With the end in sight, EWF launched into five of their biggest hits to close the show: ‘Boogie Wonderland‘, ‘Fantasy‘, ‘September‘, ‘Let’s Groove‘, and an encore of ‘In The Stone‘. It was an incredible twenty minutes or so, each song a highlight on their own. The disco-funk of ‘Boogie Wonderland’ was infectious (as was the percussion drop midway through), while ‘September’ had everyone on their feet, swaying side to side. These may be amongst the most played EWF songs, but in the hands of this band they remain fresh and exhilarating.

For me, the highlight of any EWF set is to hear Philip Bailey sing ‘Fantasy’. I first saw Bailey and EWF perform the song in London back in 2010, and I’ve seen EWF twice since, but it’s always a thrill to hear one of the best EWF songs performed so brilliantly. Bailey may be nearly ten years older than when I first saw him, but he’s still able to deliver the goods, while the rest of the band, anchored by White’s bass, lay down a tight groove. 

Then, with another epic performance of ‘Let’s Groove’, the band briefly left the stage only to return to thunderous applause, launching into the encore of ‘In The Stone’. The horn section, who had been sublime all night, had their moment out front, before the rest of the band jumped in to end what had been another wonderful evening with the legendary group.

Understandably, the set is nostalgic. None of the songs in the set were recorded this millennium; the newest song the group performed was ‘Let’s Groove’, which was released in the early eighties. Yet the group have the ability to make their classics sound fresh, and they avoid the trap other older artists fall into of relying purely on nostalgia and audience goodwill to see them through the show.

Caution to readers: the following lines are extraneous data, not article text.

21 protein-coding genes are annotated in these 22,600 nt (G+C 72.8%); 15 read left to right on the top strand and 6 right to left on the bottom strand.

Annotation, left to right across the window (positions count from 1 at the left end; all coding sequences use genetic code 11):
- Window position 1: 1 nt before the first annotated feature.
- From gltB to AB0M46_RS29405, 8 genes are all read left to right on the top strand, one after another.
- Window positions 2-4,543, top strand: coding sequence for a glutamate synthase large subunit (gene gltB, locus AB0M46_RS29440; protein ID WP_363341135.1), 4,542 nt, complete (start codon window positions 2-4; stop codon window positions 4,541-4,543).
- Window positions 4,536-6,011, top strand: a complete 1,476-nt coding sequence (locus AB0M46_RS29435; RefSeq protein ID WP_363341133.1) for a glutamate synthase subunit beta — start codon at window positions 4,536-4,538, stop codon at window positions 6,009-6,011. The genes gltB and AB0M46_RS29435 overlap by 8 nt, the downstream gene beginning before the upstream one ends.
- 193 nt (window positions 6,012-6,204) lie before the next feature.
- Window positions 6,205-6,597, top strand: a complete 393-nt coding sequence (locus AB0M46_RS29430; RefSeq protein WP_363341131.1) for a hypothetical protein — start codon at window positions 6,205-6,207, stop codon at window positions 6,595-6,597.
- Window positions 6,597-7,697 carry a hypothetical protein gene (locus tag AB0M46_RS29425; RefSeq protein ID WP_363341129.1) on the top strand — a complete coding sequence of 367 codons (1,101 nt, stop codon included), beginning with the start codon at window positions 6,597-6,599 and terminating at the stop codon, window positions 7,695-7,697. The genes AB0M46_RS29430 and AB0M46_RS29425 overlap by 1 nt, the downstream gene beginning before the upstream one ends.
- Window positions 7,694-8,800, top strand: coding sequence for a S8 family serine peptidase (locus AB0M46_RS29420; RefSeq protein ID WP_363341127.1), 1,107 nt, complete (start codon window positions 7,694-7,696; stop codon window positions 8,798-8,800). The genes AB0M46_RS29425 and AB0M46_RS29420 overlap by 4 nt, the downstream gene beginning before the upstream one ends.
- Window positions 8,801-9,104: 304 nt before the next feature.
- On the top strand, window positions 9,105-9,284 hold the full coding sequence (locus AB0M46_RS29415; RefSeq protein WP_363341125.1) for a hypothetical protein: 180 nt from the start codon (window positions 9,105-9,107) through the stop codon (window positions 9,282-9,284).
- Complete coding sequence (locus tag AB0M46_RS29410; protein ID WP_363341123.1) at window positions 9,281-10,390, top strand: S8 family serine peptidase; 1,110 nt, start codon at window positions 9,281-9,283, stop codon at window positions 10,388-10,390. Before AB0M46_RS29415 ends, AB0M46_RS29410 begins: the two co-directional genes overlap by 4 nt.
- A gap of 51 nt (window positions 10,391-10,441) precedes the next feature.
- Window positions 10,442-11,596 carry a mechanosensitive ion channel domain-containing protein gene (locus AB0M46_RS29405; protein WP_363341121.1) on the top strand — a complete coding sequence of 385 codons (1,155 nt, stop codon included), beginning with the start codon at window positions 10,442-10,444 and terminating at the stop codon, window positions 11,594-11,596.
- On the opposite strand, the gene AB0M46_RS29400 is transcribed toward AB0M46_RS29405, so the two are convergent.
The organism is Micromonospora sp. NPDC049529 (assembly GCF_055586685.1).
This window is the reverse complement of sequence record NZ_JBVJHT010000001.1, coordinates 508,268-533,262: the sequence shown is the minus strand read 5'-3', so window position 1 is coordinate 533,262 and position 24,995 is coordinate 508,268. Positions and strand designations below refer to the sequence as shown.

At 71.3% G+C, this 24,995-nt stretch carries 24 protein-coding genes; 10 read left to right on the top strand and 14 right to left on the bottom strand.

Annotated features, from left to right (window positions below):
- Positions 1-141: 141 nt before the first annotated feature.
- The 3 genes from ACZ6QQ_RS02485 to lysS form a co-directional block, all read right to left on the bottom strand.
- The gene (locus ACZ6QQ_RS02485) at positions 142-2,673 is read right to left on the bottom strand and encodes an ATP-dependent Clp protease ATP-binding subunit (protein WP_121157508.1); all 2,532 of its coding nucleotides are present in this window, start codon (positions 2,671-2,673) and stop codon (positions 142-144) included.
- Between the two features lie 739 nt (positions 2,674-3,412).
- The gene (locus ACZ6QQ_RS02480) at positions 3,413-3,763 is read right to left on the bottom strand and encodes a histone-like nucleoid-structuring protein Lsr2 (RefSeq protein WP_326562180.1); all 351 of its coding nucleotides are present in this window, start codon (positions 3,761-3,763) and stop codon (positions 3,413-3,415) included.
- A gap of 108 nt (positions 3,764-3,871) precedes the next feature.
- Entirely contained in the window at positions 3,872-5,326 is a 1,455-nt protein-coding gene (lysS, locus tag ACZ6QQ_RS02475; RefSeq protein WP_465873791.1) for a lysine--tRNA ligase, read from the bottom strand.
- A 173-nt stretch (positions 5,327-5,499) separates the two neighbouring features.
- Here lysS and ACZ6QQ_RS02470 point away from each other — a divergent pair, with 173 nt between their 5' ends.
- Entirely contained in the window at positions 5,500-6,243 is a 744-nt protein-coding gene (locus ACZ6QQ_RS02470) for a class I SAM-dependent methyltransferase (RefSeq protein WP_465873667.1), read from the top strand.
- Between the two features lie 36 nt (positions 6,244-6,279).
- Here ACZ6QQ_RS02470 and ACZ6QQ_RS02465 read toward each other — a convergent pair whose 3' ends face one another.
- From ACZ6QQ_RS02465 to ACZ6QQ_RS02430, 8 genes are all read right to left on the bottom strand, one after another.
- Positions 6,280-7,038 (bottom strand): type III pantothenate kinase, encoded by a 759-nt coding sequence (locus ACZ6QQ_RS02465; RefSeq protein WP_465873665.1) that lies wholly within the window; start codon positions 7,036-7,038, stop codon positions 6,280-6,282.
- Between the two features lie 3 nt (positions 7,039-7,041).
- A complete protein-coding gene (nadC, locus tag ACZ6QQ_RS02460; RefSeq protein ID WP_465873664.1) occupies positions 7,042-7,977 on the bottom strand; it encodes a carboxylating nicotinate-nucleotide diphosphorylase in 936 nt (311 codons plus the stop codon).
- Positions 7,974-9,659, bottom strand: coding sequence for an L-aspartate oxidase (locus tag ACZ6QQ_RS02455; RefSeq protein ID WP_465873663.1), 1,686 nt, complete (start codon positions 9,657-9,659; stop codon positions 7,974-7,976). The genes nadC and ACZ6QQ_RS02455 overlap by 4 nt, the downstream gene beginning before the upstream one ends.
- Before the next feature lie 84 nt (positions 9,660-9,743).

The performance itself is more slim-lined than those during the group’s hey-day. Gone are the days of elaborate stage set ups and fancy illusions. In days gone by, Verdine White would “levitate” on stage while simultaneously playing an intense bass solo. These days, with perhaps a slightly more limited budget, EWF prove that you can still put on a highly slick and professional performance that not only grooves, but entertains as well. Watching EWF you notice that every dance move, musical lick and vocal flourish is highly choreographed. The whole show moves quickly, and the band breeze through a hit packed 90 minute performance with amazing ease. 

While the remaining trio of White, Bailey and Johnson are the star attractions, their phenomenal backing band deserve much of the credit for making EWF sound so good. Most of the group have been performing with the remaining trio for several years, some for a few decades, and it’s clear that they have embraced the opportunity to perform as part of one of the world’s best groups. 

We should be grateful that White, Bailey and Johnson show no signs of slowing down. All three are well into their sixties, but they appear to have retained the same energy they showed decades ago. It’s clear they still enjoy performing these songs, and there’s no sense that were simply going through the motions. 

Taken as whole, few bands will ever match the legacy of EWF. Presumably the reason they continue to tour is their genuine love of the music and performing; after all, you’d hope by now they don’t need the cash. To see such incredible musicians, and their talented backing band, in a delightful venue, is definitely one of my highlights of the year. 

Long may White, Bailey and Johnson continue, and long live the Boogie Wonderland.